Solutions for Nickel-based Superalloys
The Nickel-based superalloys have been widely used as high-temperature structural materials in gas turbine engine applications for many years. Ni-based superalloys are complex materials that typically contain 10 or more alloying elements. The excellent properties of these alloys can be obtained through optimizing the alloy composition and processing conditions, yet, it is extremely difficult to reach the goal by trial-and-error method for such complex materials. Here we will use a few examples to demonstrate how one can use Pandat software and PanNi database to predict the microstructure variation with respect to the alloy composition and heat treatment conditions, therefore, reach the target properties through accelerated design.
Microstructural stability of low-cost Ni-base superalloys
The prominent mechanical properties (such as high strength and creep rupture lifetime) at high temperatures (HTs) of Ni-base superalloys benefit primarily from their special coherent microstructures with spherical or cuboidal L12-γ′ (ordered Ni3Al phase) nanoprecipitates in the face-centered-cubic (FCC)-γ solid solution matrix
Using the PanPhaseDiagram module with the PanNi database, Sun et al. [2022Sun] investigated a series of low-cost Ni-base superalloys with a high volume fraction (f>70%) of γ′ precipitates. This figure shows the phase fraction evolution of one Co free Ni superalloy. The fraction of γ′ phase is higher than 70% at temperature lower than 1273 K. Such calculations allow users to quickly identify potential alloy compositions that meet the requirement of high volume fraction of γ′ precipitates.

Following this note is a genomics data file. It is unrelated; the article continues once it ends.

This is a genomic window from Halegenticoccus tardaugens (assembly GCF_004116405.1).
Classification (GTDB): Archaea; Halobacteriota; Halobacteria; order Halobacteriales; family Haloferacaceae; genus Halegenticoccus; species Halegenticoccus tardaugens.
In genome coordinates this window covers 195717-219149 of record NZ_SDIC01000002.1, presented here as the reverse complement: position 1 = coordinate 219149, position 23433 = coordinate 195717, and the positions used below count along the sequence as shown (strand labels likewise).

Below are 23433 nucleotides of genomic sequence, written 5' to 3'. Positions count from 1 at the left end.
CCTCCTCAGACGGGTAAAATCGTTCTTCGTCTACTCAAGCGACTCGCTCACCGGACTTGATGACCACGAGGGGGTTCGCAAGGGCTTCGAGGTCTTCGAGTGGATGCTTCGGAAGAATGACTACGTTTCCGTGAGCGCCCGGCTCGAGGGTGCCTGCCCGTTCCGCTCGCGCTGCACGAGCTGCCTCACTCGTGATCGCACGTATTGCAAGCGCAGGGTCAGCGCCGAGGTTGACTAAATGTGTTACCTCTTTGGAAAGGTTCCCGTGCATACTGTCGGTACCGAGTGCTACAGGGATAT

Please refer [2022Sun]: Sun et al., Mater. Sci. Eng. A, 833 (2022) 142550. For details.
Co-precipitation Kinetics of γ′ and γ″ in Superalloy 718
The strengthening mechanism of Superalloy 718 is unique due to the co-precipitation of ordered body center tetragonal DO22 γ″ and ordered L12 γ′ in the FCC γ matrix. The co-precipitation kinetics of phases in Superalloy 718 can be simulated in PanPrecipitation module with PanNi thermodynamic and mobility database. This figure shows volume fraction evolution of γ′ and γ″ during a typical two-step ageing process. Logarithm scale is used for time to reveal details at early stage, which shows that the γ′ precipitated quickly during quenching from 955 to 720 °C due to its coherence with the FCC matrix phase and the small interfacial energy between γ and γ′. However, most of the small γ′ particles re-solutionized during ageing at 720 °C. The γ″ particle, on the other hand, grows quickly during ageing at 720 °C.
Please refer Zhang et al. Proceedings of the 9th International Symposium on Superalloy 718 & Derivatives: (2018) 147-161 for details.
Unimodal to bimodal PSD transition of γ’ precipitates
The excellent properties of Ni-based superalloys strongly rely on the characteristic parameters of γ’ precipitates, such as size, volume fraction, morphology and spatial distribution. During the two-step solution cooling method, the particle size distribution (PSD) of γ’ precipitates strongly depend on the transition temperature (Ttrans). This figure from Ref. [2020Deng] shows the precipitate size distribution simulated from PanPrecipitation module with varied transition temperatures. (a) 1120 °C, (b) 1100 °C, (c) 1050 °C, (d) 1000 °C and (e) 950 °C. The transformation from unimodal to bimodal PSD is predicted and is in good agreement with the experimental observation.
The alloy composition is Ni-26Co-13Cr-4Mo-4W-3.2Al-3.7Ti-0.95Nb-0.2Hf-0.05C-0.05Zr-0.025B (wt.%).
Please refer [2020Deng]: Deng et al, Scr. Mater., 183 (2020) 139-143 for detail.